When there is a nuclear accident, far away the first sign is mutation.
Yesterday a helicopter previously scanning at 9.99 suddenly came up as an Incredible Hulk Extravaganza at 39.99. I showed our manager, who blinked, and gave me a packet of white labels to stick over their barcodes.
For reasons I've never understood there are things called plannagrams - plans of how shelves should be filled, each item in its place, anything not on plannagram demoted to "residual" and put out of the way with an orange label, or back in the stockroom. There are regulations for exact shelf height. This would be a good idea if it were possible to have in stock the items on the plannagram. For weeks after the new plannagram was done much of the Home area (kitchen, bathroom, tools) was blank shelves, as none of the "planned" items had been delivered. Then when relevant things arrived, they were not on the plannagram so went upstairs. Customers had been asking for flasks since October, but the ones that came in were the wrong height for the shelf. The shelf could not be adjusted because head office might send someone in with a tape measure to check shelf height. I laid the flasks on their side and gave them an orange label. The person in charge that shift said doubtfully "At least they are on the flask shelf."
The area manager came to do a few shifts in the summer, with the purpose of ironing out problems at grass root level. I asked him why growing plants were plannagramed on bottom shelves where they didn't get any light. He asked me why I thought it was. "Because everyone is stupid in head office?" Darling off Black Adder could not have looked more incredulous had Baldrick criticised the General. A few weeks later, all the plants were reduced to 1.00, then all to 50p, then when shrivelled beyond hope, scanned out under perishable and dropped in the skip. This bit of shelf was needed for gifts, which included "paint your own dinner plate" which were not selling for 50p last Spring, but came back in this October at full price. Though not kids gloves, despite flip flops being on the plannagram last february.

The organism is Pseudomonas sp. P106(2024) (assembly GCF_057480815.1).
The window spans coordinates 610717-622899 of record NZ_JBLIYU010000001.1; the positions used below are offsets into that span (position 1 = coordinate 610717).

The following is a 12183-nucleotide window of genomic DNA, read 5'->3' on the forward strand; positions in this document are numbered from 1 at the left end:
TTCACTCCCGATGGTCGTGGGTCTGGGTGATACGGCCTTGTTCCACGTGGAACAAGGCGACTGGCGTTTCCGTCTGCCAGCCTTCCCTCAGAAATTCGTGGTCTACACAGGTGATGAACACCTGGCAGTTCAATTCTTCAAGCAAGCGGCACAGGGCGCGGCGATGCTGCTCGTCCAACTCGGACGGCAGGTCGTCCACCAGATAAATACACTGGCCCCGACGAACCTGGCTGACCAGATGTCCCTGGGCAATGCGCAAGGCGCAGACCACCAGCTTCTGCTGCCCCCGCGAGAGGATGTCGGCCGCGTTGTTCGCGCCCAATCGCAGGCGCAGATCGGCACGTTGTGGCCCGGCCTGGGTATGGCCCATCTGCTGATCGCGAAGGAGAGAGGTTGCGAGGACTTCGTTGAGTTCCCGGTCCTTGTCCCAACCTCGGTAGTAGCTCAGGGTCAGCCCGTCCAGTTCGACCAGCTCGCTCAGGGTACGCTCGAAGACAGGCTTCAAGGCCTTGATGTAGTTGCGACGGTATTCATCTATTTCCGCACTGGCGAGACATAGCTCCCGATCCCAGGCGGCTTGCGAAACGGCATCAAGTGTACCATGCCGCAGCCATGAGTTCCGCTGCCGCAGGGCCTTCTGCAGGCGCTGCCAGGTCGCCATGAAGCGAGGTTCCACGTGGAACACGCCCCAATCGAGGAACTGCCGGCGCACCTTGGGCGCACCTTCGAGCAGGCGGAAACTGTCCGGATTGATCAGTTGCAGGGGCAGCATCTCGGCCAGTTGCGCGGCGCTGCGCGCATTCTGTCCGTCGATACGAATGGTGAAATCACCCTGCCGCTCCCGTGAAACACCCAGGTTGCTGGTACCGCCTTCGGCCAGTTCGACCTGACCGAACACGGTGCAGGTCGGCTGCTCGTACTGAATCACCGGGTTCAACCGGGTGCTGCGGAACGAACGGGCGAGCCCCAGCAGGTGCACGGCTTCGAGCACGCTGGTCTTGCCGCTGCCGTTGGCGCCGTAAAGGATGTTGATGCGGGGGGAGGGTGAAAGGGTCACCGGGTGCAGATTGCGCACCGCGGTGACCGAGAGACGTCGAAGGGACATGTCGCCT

As the news spread beady eyed bargain hunters darted between staff and shelves, asking for prices incase they were dropped. As the afternoon went on staff would come and scan prices for themselves. I wondered about a toy my little boy had wanted, quarter its original price, then realised 5.00 was too much with no job.
Feeling like the musicians on the sinking Titanic I went upstairs to get more stock. There is a ghost upstairs. Our assistant manager, now 46, who'd started here from school, is the only person apart from me to've seen it, but lots of people have felt it, including her aunts who'd worked here too. I wondered what it would do.
As I filled up the irons and toasters an exasperated lady told her frustrated daughter she MIGHT get her some toy or other for Christmas, but she wasn't going to buy it NOW. I said that Woolworths might be closing tomorrow. The lady looked suprised. "So, if we're going to buy it, we'd better get it now?" The daughter brightened.
17 people work here now. There are 3 jobs in the jobcentre, all needing experience I don't have. On the way home I stopped off at the supermarket; I'd worked there before, as a cleaner, but had left after having to clean the toilet floor with a nailbrush. Someone I'd been joking with last late shift was already there, asking to be put on the vacancies list.